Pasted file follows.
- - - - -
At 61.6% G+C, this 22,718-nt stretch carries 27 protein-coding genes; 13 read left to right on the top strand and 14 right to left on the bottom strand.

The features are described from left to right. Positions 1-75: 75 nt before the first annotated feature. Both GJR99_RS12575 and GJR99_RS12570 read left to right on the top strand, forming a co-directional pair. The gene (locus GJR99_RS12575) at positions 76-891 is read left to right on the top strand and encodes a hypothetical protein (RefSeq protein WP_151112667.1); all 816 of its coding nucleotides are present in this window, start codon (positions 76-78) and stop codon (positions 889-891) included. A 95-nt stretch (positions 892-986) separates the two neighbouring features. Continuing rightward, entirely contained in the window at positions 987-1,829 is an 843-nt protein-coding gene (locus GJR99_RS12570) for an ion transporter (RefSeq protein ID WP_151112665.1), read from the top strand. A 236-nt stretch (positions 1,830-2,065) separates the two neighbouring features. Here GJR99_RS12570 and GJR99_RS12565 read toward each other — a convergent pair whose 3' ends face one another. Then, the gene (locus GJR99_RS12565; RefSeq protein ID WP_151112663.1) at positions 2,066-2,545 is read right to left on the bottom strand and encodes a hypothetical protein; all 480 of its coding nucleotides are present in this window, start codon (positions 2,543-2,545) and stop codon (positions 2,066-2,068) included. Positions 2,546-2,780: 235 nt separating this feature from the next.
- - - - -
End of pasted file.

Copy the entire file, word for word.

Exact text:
At 61.6% G+C, this 22,718-nt stretch carries 27 protein-coding genes; 13 read left to right on the top strand and 14 right to left on the bottom strand.

The features are described from left to right. Positions 1-75: 75 nt before the first annotated feature. Both GJR99_RS12575 and GJR99_RS12570 read left to right on the top strand, forming a co-directional pair. The gene (locus GJR99_RS12575) at positions 76-891 is read left to right on the top strand and encodes a hypothetical protein (RefSeq protein WP_151112667.1); all 816 of its coding nucleotides are present in this window, start codon (positions 76-78) and stop codon (positions 889-891) included. A 95-nt stretch (positions 892-986) separates the two neighbouring features. Continuing rightward, entirely contained in the window at positions 987-1,829 is an 843-nt protein-coding gene (locus GJR99_RS12570) for an ion transporter (RefSeq protein ID WP_151112665.1), read from the top strand. A 236-nt stretch (positions 1,830-2,065) separates the two neighbouring features. Here GJR99_RS12570 and GJR99_RS12565 read toward each other — a convergent pair whose 3' ends face one another. Then, the gene (locus GJR99_RS12565; RefSeq protein ID WP_151112663.1) at positions 2,066-2,545 is read right to left on the bottom strand and encodes a hypothetical protein; all 480 of its coding nucleotides are present in this window, start codon (positions 2,543-2,545) and stop codon (positions 2,066-2,068) included. Positions 2,546-2,780: 235 nt separating this feature from the next.